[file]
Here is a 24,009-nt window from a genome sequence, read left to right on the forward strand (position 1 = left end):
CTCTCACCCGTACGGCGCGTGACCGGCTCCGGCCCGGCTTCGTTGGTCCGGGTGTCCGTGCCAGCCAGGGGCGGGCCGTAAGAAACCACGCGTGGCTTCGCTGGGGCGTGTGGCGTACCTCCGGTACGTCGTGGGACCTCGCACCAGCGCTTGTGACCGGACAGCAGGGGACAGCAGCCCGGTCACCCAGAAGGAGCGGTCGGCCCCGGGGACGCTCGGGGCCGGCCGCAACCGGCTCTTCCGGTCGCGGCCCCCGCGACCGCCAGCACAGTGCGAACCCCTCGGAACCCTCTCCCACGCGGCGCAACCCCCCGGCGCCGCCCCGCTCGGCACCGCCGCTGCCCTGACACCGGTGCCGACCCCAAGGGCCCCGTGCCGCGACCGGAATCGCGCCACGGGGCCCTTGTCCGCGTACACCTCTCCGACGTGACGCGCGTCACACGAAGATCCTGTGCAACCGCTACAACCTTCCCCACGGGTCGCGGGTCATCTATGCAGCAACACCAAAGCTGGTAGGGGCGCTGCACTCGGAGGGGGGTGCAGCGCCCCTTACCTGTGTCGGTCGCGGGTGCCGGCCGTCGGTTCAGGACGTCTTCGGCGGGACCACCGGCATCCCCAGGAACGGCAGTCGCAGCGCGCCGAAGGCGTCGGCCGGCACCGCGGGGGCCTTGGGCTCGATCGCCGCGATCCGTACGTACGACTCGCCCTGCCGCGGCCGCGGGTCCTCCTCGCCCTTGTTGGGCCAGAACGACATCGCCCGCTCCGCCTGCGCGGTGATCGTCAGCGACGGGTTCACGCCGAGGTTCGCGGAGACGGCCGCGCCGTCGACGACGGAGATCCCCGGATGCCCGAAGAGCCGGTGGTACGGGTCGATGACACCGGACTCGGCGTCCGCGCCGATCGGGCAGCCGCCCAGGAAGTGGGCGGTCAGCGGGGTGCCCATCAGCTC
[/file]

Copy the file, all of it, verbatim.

Here is a 24,009-nt window from a genome sequence, read left to right on the forward strand (position 1 = left end):
CTCTCACCCGTACGGCGCGTGACCGGCTCCGGCCCGGCTTCGTTGGTCCGGGTGTCCGTGCCAGCCAGGGGCGGGCCGTAAGAAACCACGCGTGGCTTCGCTGGGGCGTGTGGCGTACCTCCGGTACGTCGTGGGACCTCGCACCAGCGCTTGTGACCGGACAGCAGGGGACAGCAGCCCGGTCACCCAGAAGGAGCGGTCGGCCCCGGGGACGCTCGGGGCCGGCCGCAACCGGCTCTTCCGGTCGCGGCCCCCGCGACCGCCAGCACAGTGCGAACCCCTCGGAACCCTCTCCCACGCGGCGCAACCCCCCGGCGCCGCCCCGCTCGGCACCGCCGCTGCCCTGACACCGGTGCCGACCCCAAGGGCCCCGTGCCGCGACCGGAATCGCGCCACGGGGCCCTTGTCCGCGTACACCTCTCCGACGTGACGCGCGTCACACGAAGATCCTGTGCAACCGCTACAACCTTCCCCACGGGTCGCGGGTCATCTATGCAGCAACACCAAAGCTGGTAGGGGCGCTGCACTCGGAGGGGGGTGCAGCGCCCCTTACCTGTGTCGGTCGCGGGTGCCGGCCGTCGGTTCAGGACGTCTTCGGCGGGACCACCGGCATCCCCAGGAACGGCAGTCGCAGCGCGCCGAAGGCGTCGGCCGGCACCGCGGGGGCCTTGGGCTCGATCGCCGCGATCCGTACGTACGACTCGCCCTGCCGCGGCCGCGGGTCCTCCTCGCCCTTGTTGGGCCAGAACGACATCGCCCGCTCCGCCTGCGCGGTGATCGTCAGCGACGGGTTCACGCCGAGGTTCGCGGAGACGGCCGCGCCGTCGACGACGGAGATCCCCGGATGCCCGAAGAGCCGGTGGTACGGGTCGATGACACCGGACTCGGCGTCCGCGCCGATCGGGCAGCCGCCCAGGAAGTGGGCGGTCAGCGGGGTGCCCATCAGCTC